by Stephen Tall on February 18, 2013
I wonder if Labour HQ wish they’d read John O’Farrell’s 1998 book, Things Can Only Get Better, a little more carefully before he was selected to fight the Eastleigh by-election?
First there was his call for Labour voters to vote tactically for the Lib Dems to beat the Tories, as uncovered by Mark Pack here: Should Labour supporters vote tactically to beat the Tories? “Go for it” said John O’Farrell. (Incidentally, the Telegraph then ran the story here without any credit.)
And then yesterday, the Mail ran with the story that he’d once wished Margaret Thatcher dead:
Fury over ‘moral reprobate’ Labour candidate who wrote of disappointment that Mrs Thatcher didn’t die in the Brighton bomb
The Labour candidate in the crucial Eastleigh by-election said he wished Margaret Thatcher had been murdered in the IRA attack on Brighton’s Grand Hotel. Left-winger John O’Farrell felt a ‘surge of excitement’ when he heard of the attempted assassination in 1984 and was ‘disappointed’ the terrorists failed. He asked himself repeatedly: ‘Why did she have to leave the bathroom two minutes earlier?’ The bathroom of Lady Thatcher’s suite was wrecked in the explosion. She had been in it shortly before the bomb went off.
This prompted an understandably aggrieved Norman Tebbit to pose the uncomfortable question:
John O’Farrell was sorry that the Brighton bomb didn’t kill Margaret Thatcher. Was his disappointment eased by the injuries incurred by my wife?
I do not know to what extent his disappointment that Sinn/FeinIRA failed to kill the Prime Minister was eased by the deaths of five other people or the injuries incurred by John Wakeham and my wife. The question now is not just whether any rational or decent Labour voter in Eastleigh will vote for this creature O’Farrell. It is a test for the Labour leader, Mr Miliband. Does he endorse Mr O’Farrell and the latter’s disappointment that the attempt against Margaret Thatcher failed, or will he have the decency and courage to repudiate the Labour candidate?
It’s almost 15 years since I first read Things Can Only Get Better. Though we’re different generations, as a then Labour member a lot of John O’Farrell’s memoir rang true to me — and what I remembered of it was a lot more reflective than the selective snippets in the Mail suggest.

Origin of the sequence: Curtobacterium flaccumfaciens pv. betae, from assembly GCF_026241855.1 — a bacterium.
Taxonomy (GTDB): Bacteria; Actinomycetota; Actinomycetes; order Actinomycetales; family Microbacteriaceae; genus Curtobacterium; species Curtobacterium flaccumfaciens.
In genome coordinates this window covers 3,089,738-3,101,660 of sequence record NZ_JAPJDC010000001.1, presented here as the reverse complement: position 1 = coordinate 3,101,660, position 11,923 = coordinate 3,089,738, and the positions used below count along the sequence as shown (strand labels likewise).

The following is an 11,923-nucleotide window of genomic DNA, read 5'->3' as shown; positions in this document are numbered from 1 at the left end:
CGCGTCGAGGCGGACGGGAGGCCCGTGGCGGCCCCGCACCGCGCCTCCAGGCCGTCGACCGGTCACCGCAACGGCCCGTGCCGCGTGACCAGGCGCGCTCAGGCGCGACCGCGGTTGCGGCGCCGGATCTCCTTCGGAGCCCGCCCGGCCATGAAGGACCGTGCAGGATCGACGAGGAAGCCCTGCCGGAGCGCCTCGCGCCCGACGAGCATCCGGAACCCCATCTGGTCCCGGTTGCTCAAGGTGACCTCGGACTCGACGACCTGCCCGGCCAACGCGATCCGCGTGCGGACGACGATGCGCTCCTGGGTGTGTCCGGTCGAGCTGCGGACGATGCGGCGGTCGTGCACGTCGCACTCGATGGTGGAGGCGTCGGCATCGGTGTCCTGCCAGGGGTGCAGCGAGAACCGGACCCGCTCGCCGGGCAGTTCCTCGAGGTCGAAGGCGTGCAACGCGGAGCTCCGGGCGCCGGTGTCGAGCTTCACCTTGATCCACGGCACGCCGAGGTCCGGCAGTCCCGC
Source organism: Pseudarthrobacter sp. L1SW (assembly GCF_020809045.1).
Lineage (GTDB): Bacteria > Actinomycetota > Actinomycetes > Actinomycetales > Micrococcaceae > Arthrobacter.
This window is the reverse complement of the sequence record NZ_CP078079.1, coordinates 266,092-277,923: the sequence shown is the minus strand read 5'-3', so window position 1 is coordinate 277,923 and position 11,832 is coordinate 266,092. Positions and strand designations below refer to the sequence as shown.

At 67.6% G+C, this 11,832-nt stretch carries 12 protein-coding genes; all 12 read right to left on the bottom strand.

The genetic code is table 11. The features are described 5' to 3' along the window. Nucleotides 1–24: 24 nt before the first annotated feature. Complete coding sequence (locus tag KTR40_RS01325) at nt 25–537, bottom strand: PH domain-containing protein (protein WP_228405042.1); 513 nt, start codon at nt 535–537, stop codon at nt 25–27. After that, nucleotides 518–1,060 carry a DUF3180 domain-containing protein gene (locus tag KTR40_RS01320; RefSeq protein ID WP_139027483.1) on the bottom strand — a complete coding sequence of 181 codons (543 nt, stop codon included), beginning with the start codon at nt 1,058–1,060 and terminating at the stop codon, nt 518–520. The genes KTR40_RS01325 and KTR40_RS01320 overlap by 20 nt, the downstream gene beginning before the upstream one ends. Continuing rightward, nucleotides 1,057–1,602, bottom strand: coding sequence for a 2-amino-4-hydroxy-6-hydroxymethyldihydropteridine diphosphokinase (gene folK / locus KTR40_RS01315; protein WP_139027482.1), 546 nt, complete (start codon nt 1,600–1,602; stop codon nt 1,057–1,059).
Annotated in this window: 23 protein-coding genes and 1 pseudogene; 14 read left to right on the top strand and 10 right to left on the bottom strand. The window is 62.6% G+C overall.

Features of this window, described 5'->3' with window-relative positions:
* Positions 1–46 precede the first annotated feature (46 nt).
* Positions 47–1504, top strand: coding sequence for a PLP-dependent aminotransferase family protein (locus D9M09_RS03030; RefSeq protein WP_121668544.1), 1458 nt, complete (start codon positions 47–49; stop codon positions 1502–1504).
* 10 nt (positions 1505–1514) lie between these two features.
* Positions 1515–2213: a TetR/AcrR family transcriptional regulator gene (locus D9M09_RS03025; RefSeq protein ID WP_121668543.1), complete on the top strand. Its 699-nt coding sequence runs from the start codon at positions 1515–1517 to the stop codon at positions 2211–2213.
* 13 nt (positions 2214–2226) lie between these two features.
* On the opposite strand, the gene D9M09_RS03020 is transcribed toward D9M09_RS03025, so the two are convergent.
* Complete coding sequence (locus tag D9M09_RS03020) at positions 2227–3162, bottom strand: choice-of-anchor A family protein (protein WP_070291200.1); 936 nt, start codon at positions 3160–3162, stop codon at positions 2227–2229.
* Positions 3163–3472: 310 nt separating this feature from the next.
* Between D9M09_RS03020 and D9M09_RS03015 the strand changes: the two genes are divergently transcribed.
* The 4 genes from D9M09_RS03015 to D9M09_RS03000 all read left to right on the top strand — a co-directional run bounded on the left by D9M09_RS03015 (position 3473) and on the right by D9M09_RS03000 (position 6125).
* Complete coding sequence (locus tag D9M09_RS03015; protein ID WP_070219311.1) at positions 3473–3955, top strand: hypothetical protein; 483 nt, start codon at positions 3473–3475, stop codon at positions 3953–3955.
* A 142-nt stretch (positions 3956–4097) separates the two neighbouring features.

So I had a quick re-read of the offending section this evening (pages 110-115 in my paperback edition). My memory hadn’t let me down. John O’Farrell is reflecting on the hatred he and much of the left then felt for Mrs Thatcher at the height of the miners’ strike. He doesn’t do so proudly, but honestly:
I hated Mrs Thatcher more and more with the passing of each day. I hated her more than was healthy.
And he contrasts the passions of that period with his own contribution to it:
… I felt ashamed as I realised that the only campaigning I had done during that long and painful year was for the election of the president of the Exeter University Guild of Students: an organisation of which my friends and I were no longer even members. The irrelevant posturing of student politics was our only outlet.
These aren’t the words (I don’t think) of a cruel-hearted assassin-once-removed: they’re the stark, uncompromising memories of a thwarted, student radical lefty.
So why only half a defence? Two reasons. First, John O’Farrell himself only half-recants his death-wish for Mrs T:
I just hated her so very, very much. But with some justification, it has to be said. And though some might argue that I should not have been prepared to countenance undemocratic means to get rid of her, she was not being particularly democratic in the way she exercised and extended her power.
This now is the adult O’Farrell writing, and I don’t buy his moral equivalence. (To be honest, I’m not sure he does, either.)
The second reason is that — much as I still like Things Can Only Get Better, and much as his campaign tweets are amusing me — John O’Farrell comes across to me as a deeply tribal creature. (I suspect, without any evidence, that he probably uses the tired term Con-Dems unironically.) My basis for this assumption? My only ever Twitter interaction with him, a couple of months ago:
@mrjohnofarrell Do you not think they’re told in advance order the wreaths should be laid in? You really think Clegg ‘pushes in’?
— Stephen Tall (@stephentall) November 11, 2012
For those of us who hoped coalition politics would allow a more grown-up political debate, one in which blind adherence to party loyalties might come unstuck a little, politics since 2010 has been a bit of a disappointment. I’m afraid John O’Farrell looks like the same old, same old to me.